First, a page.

Mobil UAE recommends five DIY car repair cost-saving ideas

Maintaining your vehicle can be expensive. One way to minimize repair costs is to learn basic vehicle-maintenance procedures you can perform on your own. Some of these are easy, such as changing your oil and air filter, keeping your fluids topped off, replacing wiper blades and changing your car’s battery.

To save even more money on auto repairs, consider learning the skills to tackle more complicated repair jobs yourself. While many expensive repairs are best left to the pros, who have the tools and the know-how to handle the tough jobs, these five vehicle repairs which typically cost big bucks at the repair shop are well within most DIYers’ capabilities.

Five vehicle repairs you can do yourself
Ready to step up your garage game? With a bit of mechanical aptitude, a basic set of tools and perseverance, you can save big with these car repair and maintenance cost-saving ideas:

1. Replacing brake pads. When you press your brake pedal, brake pads squeeze against the rotor (a disc attached to the spinning wheel), which slow the wheels, stopping your car. Over time, brake pads wear from all that rubbing and grinding against the rotor. When brake pads wear, they squeak when you apply the brake. That’s the time to change them.

Professional brake pad replacement jobs can cost $250 and up, and you can save significantly by doing the work yourself. The job will involve removing the wheel, opening the caliper that houses the brake pads, removing the worn pads and replacing them with new ones.

Skill Level: Difficult.

Timeframe: Approximately 4 hours.

2. Replacing rotors. Remember those rotors from above? When your brake pads are badly worn they can score and scratch the rotor, and when this happens, you might need to replace the rotor.

Rotor replacement involves removing the wheel, calipers, pads and rotor, and then reassembling with the new rotor in place. A competent home mechanic can handle the job, and you could save a couple hundred dollars per axle or more by doing it yourself.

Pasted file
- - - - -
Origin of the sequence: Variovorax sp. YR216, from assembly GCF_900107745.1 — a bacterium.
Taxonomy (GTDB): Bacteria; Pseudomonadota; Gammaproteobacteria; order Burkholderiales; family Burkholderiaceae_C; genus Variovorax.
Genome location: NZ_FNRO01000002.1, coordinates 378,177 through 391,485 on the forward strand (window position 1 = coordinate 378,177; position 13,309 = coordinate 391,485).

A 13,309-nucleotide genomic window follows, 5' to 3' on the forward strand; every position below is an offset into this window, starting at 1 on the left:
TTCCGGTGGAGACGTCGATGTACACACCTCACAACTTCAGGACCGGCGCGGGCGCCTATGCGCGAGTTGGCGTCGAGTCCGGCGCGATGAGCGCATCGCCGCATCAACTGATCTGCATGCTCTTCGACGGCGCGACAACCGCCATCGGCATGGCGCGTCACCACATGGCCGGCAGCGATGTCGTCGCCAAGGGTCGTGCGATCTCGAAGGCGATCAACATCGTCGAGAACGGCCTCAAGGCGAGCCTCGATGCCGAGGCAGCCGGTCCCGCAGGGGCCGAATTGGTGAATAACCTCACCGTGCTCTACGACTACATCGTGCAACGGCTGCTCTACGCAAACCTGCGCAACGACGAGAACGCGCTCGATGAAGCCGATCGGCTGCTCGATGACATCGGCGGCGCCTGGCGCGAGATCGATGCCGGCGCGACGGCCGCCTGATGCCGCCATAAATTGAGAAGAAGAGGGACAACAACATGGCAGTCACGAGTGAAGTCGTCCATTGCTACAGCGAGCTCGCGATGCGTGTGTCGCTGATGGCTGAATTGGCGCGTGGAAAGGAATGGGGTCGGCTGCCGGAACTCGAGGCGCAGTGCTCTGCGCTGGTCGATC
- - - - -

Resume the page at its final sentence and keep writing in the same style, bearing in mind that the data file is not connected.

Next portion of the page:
Skill Level: Relatively easy.

Timeframe: Approximately 3 hours.

3. Replacing a CV joint axle. Modern axles, particularly on front-wheel- and all-wheel-drive vehicles, are mechanically complex assemblies that transfer power to the appropriate wheels as you encounter uneven road surfaces. The Constant-Velocity (CV) joint is the mechanism responsible for performing these feats, but as complex as its operation is, replacing a CV joint, depending on the vehicle, isn’t nearly as complicated as you might think.

We’re not going to lie: Replacing joint axles isn’t as easy as some of the other repairs on this list, but don’t let that scare you away.

Skill Level: Difficult.

Timeframe: Approximately 2 hours.

Find out how to replace CV joint axles.

4. Replacing motor mounts. Motor mounts, also called “engine mounts,” are brackets that secure your vehicle’s engine to its frame or subframe. To keep the engine’s vibrations from traveling through the frame and really shaking things up inside, the motor mounts include a rubber insulator that softens the vibration and keeps things relatively smooth throughout the rest of the vehicle.

A motor mount needs replacing when its rubber insulator breaks down, hardens and cracks, or otherwise stops functioning. Replacing motor mounts, depending on your vehicle, can cost $1,000 or more. Not every vehicle is a candidate for at-home motor mount replacement, but if your vehicle makes the cut, you can save a bundle. The work itself isn’t too complex it’s a matter of removing the old mounts and bolting in the new ones but you might need to lift the engine slightly with a floor jack to reach the mounts.

Skill Level: Moderately difficult.

Timeframe: Approximately 3 hours.

Find out more information and instructions on how to replace motor mounts.

5. Replacing a timing chain. A vehicle’s timing chain (or belt) connects the engine’s crankshaft to, and drives, the camshaft, which then opens and closes the engine’s valves. The timing chain’s job is to synchronize the valve operation with the turning of the crankshaft. When all is going smoothly the crankshaft, camshaft, pistons and valves operate in unison and your engine purrs.

But timing chains can break or lose teeth; belts can also break or become stripped, causing problems ranging from poor performance (that’s bad) to catastrophic engine failure (that’s worse). Replacing a timing chain yourself can be a complicated job, because you have to remove other engine components in order to reach the chain, but if you’re good with a wrench and your vehicle is relatively simple, you could save hundreds of dollars.

Skill Level: Difficult.

Timeframe: Approximately 5 hours.

Find out more about replacing a timing chain.

Learning to maintain and repair your own vehicle can be a satisfying, enjoyable pursuit. And there’s no question that over time, as your knowledge and experience grow, you can save hundreds even thousands of dollars in repair costs.